Luminous moments’ of Domestic Everyday Life: Rethinking Literary Prose as a Visual Art Form
As the physical book increasingly competes with digital platforms, publishers, designers and authors are focusing anew on the distinct qualities a printed novel can offer as an integrated visual and text-based experience. In Europe and America in recent years, there has been a resurgence in novels with visual elements, including photography, drawing, typographic intervention and ephemeral found materials, as embedded aspects of the narrative. Such works are referred to as ‘hybrid’ novels. There is a rich but sporadic history of this form, from Laurence Sterne’s 18th-century volume, The Life and Opinions of Tristam Shandy, Gentleman (1759), to contemporary exemplars such as Jonathan Safran Foer’s, Extremely Loud and Incredibly Close(2005).
This research is a practice-led investigation of the hybrid novel today and its future potential, extending the ways in which visual considerations can become developed authoring strategies. The research proposes that understanding and establishing reader expectations is core to the way the form is received and its advancement. Through my practice as a book producer I have tested and extended the potential of the reader relationship, recognising the key role of the reader in the creation of the narrative experience.
A connection is made in the first instance between the approaches of the Imagist movement of the early 20th century, established and promoted by Ezra Pound, and my own focus on a heightened sensation-based reader experience. Pound’s ‘imaging’ through words into poetry becomes images of and with words to achieve something of the same imagined and felt understanding of an idea, object or place. This thesis takes as its starting point Pound's definition of the image created in a poem as that which presents an intellectual and emotional complex in an instant of time as a ‘luminous moment’.
‘Luminous moments’ of domestic everyday life form the basis of a series of narratives that test and develop this proposition. Through an ethnographic, participatory action research method everyday stories are gathered in response to domestic objects, a method akin to ‘domestic archeology’: a vegetable knife with blunted misshapen blade, handle worn to the shape of the hand, the wood water-washed to a dry husk, a peg bag stretched and lumpy through years of grabbing hands, blown in the wind and rain, its eventual state testament to life and use. The resulting hybrid narratives examine the extent to which one can communicate everyday life as it resonates through the objects that have travelled with us absorbing and holding our ‘luminous moments’ and, crucially, examining how this is contributed to and experienced by the reader.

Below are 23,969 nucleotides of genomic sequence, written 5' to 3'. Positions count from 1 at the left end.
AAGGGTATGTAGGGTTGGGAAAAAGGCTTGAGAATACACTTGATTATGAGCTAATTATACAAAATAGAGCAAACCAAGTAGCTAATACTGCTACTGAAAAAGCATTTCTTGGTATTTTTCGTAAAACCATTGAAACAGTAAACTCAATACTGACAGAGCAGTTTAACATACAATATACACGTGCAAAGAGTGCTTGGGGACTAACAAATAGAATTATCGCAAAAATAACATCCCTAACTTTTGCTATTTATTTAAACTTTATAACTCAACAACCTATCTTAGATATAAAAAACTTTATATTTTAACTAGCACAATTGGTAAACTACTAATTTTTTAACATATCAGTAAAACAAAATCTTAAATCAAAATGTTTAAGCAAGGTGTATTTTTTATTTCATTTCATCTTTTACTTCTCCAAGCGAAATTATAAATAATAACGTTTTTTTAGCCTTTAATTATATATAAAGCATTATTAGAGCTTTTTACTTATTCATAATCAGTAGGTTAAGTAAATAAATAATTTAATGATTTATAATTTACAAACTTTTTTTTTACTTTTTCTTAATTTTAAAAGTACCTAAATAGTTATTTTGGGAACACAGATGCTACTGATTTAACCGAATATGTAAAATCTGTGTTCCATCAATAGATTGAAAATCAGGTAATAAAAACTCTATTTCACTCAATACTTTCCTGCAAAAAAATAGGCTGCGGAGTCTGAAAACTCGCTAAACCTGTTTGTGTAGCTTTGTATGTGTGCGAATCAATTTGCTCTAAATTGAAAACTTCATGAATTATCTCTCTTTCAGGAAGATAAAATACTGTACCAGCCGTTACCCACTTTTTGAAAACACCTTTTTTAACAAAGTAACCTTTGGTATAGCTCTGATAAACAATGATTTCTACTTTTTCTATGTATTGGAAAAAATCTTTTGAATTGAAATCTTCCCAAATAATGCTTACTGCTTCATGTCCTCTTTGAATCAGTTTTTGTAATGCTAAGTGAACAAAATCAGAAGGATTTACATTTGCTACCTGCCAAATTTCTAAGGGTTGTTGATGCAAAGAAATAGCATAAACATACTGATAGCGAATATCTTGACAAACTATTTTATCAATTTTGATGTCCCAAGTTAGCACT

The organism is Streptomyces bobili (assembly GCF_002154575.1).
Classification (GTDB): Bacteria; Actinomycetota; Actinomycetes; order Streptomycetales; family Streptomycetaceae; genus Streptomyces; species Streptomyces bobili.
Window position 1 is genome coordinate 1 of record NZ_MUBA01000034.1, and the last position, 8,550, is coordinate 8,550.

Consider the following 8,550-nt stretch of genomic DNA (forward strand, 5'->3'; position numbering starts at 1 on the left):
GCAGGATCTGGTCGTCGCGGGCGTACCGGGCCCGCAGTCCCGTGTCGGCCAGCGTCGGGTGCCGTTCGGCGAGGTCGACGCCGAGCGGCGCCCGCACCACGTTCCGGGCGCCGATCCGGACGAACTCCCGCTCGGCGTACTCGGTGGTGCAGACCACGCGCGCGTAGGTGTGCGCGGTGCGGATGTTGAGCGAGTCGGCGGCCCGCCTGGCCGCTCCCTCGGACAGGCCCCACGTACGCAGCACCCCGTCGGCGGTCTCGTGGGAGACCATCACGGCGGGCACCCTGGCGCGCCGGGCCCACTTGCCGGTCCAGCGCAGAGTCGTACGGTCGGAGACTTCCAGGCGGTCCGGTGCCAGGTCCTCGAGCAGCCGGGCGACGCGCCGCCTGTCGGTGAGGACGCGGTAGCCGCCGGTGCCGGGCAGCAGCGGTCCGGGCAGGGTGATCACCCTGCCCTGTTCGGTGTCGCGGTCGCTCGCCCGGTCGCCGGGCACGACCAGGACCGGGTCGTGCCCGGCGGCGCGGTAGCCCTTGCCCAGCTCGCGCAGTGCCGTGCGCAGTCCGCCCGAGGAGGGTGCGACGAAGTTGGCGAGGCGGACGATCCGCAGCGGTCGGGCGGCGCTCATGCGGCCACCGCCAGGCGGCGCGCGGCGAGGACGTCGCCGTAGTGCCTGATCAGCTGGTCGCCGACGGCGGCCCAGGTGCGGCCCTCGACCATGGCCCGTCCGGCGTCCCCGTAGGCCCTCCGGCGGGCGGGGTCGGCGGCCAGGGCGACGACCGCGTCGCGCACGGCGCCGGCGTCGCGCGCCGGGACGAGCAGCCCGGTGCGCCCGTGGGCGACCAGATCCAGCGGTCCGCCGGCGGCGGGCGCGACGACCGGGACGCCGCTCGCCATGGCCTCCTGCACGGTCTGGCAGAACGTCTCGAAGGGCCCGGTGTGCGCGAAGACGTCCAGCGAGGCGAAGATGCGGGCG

As concrete poetry united the visual with the literary in the early 1950s, this research critically assesses and advances the emerging potential for a more sophisticated and unified visual prose form that captures and conveys narrative as an enhanced multi-linear reader experience, in the contemporary landscape of printed publishing.
School of Communication
Visual Communication, 2013–
Tracy Tomlinson’s research addresses book design as literary form, developing and extending the ways in which graphic devices can become authoring strategies in the construction of visual prose and achieve an enhanced reader experience. Themes of domestic everyday life form hybrid image and text narratives as a commentary on how we find meaning in everyday life. Material culture and the place of the object as memory icon play an important role in the work. The research aims to offer a multi-linear experience of reading and understanding small but ‘luminous moments’ of everyday life.
Tracy Tomlinson is a designer of experimental books and publications and teaches on the Master of Art and Master of Design Visual Communication programmes at the University of Derby.